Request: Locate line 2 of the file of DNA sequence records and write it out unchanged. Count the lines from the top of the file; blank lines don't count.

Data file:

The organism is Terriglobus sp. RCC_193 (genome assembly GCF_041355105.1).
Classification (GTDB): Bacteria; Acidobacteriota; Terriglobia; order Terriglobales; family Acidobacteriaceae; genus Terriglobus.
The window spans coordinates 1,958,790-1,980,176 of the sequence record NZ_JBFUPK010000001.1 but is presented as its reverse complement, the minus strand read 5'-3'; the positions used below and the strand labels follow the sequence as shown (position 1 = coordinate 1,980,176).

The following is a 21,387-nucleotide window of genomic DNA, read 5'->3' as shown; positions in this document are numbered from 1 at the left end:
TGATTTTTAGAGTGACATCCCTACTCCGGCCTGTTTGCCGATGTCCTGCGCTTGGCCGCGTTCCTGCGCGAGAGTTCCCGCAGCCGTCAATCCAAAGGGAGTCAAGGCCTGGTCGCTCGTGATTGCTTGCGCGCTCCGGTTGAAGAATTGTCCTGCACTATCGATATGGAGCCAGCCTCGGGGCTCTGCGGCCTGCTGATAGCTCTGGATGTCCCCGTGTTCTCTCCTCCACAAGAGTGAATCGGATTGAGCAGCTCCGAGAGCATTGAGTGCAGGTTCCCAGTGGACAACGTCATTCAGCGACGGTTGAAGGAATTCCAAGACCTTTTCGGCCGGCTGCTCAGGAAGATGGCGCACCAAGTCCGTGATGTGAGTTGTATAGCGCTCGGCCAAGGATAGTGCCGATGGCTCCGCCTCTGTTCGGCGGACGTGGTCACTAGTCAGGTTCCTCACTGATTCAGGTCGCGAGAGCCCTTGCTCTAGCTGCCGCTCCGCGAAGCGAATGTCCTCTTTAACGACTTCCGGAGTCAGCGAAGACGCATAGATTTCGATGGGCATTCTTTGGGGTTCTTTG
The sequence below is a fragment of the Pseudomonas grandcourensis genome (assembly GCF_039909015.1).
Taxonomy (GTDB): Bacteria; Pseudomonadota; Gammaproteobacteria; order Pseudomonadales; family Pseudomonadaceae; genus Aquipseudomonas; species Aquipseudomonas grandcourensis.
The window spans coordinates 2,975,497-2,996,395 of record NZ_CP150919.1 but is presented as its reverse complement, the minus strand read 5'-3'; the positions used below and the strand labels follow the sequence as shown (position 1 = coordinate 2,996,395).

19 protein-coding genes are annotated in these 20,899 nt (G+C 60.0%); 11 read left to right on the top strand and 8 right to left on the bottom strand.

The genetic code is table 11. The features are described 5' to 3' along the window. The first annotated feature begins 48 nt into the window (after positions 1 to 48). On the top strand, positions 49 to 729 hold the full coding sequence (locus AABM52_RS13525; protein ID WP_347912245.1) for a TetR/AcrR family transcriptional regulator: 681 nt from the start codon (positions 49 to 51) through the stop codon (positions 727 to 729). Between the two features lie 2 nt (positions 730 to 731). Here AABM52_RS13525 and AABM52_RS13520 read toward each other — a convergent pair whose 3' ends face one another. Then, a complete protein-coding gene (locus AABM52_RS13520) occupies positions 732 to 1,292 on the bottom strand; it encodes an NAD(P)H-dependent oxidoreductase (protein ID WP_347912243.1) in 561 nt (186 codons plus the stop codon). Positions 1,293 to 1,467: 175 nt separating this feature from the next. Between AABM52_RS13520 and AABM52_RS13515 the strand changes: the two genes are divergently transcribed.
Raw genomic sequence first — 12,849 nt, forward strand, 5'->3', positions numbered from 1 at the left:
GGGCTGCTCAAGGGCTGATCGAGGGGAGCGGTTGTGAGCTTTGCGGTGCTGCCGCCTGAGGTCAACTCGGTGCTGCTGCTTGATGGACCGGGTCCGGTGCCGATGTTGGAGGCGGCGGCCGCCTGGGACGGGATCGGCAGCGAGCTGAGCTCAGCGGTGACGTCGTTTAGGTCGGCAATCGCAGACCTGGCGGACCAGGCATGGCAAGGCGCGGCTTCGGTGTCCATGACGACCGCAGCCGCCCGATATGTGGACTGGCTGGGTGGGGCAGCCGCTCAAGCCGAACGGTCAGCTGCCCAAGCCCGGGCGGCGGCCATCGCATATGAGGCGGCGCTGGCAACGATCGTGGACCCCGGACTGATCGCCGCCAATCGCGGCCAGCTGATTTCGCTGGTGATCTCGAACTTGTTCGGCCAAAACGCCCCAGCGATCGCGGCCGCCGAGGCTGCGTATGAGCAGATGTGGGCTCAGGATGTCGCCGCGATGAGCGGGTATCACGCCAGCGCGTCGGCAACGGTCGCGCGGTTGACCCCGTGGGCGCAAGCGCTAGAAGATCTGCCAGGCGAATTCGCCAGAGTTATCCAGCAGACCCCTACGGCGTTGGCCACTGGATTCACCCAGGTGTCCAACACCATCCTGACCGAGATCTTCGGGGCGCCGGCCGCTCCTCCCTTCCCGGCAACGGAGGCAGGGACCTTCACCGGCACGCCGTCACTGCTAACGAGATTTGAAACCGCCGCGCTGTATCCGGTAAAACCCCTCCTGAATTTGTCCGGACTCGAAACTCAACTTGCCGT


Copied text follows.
Classification (GTDB): Bacteria; Acidobacteriota; Terriglobia; order Terriglobales; family Acidobacteriaceae; genus Terriglobus.